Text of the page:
>Responding to the drama about Bloomsbury twice whitewashing a character on a book jacket, Mitali Perkins has a poll going on about how young readers react to covers with non-white characters. Go on over and cast your vote. One thing and one thing only I want to say about the Bloomsbury covers and the call […]
> Lolly took this neat picture of what our book collection looks like during remodeling. I can’t quite tell where in the alphabet this is.
>Martha and I are looking for illustrations for our forthcoming book for parents and want to include an iconic cover or illustration from a YA book that shows a teen reading. Any bells ringing? I was hopeful for The Book Thief but it’s got dominoes.
>Scanning the multitudes of new books throughout the office, I am struck–again–by the endurance of pink covers on light teen girl fiction. I know this is nothing new; what interests me is the fact that I wrote about this four years ago, and I’m surprised it still works–not the chicklit formula, which is eternal, but […]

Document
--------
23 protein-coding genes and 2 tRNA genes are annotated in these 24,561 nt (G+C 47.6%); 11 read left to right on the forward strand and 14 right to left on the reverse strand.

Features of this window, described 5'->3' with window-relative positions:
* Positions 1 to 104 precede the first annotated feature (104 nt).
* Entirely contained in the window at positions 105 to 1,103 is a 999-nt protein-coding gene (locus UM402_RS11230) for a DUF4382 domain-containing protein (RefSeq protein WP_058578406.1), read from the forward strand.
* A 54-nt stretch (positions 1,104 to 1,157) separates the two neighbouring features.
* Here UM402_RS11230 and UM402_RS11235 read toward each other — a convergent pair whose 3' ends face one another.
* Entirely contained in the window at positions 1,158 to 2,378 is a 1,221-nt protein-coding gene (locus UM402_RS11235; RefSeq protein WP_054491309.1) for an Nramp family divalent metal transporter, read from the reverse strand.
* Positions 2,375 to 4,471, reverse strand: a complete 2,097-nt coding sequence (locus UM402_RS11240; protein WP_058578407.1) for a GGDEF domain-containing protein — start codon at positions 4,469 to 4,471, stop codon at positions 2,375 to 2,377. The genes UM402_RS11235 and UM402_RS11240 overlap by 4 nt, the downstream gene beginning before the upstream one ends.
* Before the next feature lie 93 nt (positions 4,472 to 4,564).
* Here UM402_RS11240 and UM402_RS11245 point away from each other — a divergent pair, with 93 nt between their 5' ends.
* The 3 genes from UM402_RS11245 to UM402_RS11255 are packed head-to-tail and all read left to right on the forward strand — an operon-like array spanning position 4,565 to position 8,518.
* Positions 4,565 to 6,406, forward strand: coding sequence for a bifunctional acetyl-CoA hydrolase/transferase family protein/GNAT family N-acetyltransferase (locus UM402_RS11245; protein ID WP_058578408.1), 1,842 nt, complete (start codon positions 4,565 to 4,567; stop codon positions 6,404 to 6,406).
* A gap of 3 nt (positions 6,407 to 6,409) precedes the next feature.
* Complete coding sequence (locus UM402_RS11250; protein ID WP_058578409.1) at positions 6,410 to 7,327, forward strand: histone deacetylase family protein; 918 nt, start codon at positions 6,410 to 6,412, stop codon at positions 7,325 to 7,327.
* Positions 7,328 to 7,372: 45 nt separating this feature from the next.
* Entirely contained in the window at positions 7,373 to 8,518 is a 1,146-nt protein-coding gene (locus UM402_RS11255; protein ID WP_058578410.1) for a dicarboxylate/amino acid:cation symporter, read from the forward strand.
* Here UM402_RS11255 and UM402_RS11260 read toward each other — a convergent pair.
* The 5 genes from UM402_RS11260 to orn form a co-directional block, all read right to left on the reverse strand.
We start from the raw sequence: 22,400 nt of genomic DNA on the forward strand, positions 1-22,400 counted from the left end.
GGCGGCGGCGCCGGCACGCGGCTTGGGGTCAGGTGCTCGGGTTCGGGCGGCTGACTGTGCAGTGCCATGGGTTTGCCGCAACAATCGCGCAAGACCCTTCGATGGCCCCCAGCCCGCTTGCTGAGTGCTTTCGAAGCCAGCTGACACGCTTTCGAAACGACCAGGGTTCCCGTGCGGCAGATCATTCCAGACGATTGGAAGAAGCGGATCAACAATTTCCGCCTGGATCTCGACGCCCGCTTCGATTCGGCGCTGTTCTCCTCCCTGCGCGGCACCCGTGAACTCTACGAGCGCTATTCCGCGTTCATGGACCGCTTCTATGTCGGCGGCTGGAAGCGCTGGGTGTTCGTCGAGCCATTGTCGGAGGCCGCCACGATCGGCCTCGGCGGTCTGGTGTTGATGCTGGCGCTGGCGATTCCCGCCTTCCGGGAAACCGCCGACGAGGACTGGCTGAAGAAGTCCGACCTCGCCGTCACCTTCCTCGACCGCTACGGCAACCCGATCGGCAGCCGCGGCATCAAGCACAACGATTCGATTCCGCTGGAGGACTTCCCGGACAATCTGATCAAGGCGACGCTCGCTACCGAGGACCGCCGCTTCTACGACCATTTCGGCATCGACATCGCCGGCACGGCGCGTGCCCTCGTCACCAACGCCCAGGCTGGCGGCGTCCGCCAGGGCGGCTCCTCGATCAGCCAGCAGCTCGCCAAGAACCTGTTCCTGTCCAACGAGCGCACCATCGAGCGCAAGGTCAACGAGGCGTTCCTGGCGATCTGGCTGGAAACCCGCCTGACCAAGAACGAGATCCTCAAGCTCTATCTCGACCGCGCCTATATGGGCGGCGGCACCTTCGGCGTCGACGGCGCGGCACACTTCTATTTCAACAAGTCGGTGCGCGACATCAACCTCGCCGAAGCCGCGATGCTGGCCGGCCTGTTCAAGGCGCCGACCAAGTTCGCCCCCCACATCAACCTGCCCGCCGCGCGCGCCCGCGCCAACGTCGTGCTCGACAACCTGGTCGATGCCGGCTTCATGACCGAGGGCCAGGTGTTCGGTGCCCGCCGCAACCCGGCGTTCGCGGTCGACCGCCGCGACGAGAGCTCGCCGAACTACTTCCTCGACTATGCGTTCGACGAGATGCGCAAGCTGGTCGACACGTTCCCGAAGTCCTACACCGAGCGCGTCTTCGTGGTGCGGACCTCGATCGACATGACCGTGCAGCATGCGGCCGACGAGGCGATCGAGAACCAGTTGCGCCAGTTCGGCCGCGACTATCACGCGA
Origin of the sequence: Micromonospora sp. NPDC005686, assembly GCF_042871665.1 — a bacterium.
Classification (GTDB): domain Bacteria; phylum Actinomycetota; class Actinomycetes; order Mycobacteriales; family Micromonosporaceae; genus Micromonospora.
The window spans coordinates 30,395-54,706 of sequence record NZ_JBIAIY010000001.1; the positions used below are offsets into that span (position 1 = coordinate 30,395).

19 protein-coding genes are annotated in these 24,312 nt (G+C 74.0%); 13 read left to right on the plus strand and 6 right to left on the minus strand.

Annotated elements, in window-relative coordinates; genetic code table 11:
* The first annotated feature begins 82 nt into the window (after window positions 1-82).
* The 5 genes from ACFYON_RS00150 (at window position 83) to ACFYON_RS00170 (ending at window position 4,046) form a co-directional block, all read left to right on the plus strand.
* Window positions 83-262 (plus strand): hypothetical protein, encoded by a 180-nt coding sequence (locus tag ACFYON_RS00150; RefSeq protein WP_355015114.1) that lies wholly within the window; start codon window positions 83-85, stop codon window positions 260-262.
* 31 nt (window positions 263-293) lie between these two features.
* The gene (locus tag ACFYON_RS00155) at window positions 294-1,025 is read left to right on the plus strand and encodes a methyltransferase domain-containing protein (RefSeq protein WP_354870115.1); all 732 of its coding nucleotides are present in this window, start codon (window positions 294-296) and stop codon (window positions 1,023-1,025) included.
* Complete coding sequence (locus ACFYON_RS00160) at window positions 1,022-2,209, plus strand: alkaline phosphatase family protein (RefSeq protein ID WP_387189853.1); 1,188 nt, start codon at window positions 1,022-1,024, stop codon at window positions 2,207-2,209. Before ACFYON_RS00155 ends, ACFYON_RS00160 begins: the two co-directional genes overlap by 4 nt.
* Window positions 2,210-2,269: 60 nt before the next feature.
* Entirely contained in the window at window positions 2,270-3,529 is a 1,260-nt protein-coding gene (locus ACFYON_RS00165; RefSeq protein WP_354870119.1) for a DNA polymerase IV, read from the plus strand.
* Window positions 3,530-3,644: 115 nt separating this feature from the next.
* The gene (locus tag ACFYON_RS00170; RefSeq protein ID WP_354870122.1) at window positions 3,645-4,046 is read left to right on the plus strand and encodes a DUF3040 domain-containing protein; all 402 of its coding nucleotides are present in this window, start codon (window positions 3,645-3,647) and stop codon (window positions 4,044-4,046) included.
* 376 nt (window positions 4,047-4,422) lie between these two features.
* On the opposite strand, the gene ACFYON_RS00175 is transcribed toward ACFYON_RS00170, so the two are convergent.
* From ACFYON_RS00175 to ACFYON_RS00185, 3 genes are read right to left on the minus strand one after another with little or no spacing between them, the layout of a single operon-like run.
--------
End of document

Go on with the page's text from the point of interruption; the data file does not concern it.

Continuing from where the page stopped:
>Commenter Zolah passed along this story about a proposed scheme in the U.K. to label children’s books by “reading age.” Let’s hope the Brits don’t try to bring this one into Boston Harbor. The organizers claim that children will not be put off by having their books belly-branded with “early, “developing,” “confident,” or “fluent,” but […]
>the ARC: the finished book: Deirdre Baker has some pertinent thoughts (from “Musings on Diverse Worlds,” Horn Book Magazine, January/February 2007): In some cases, where the politics of inclusivity is not in the foreground of the story, the racial attributes of nonwhite heroes are rendered virtually invisible. Both Ged of Ursula K. Le Guin’s Earthsea […]
>I like the commenter on Alison Morris’s new ShelfTalker blog at PW (welcome, Alison) who says that the cover for the new Harry Potter looks like our lad is serving a tennis ball. Maybe if I had read Harry while imagining he looked like Roger Federer I might have gotten further in the series than […]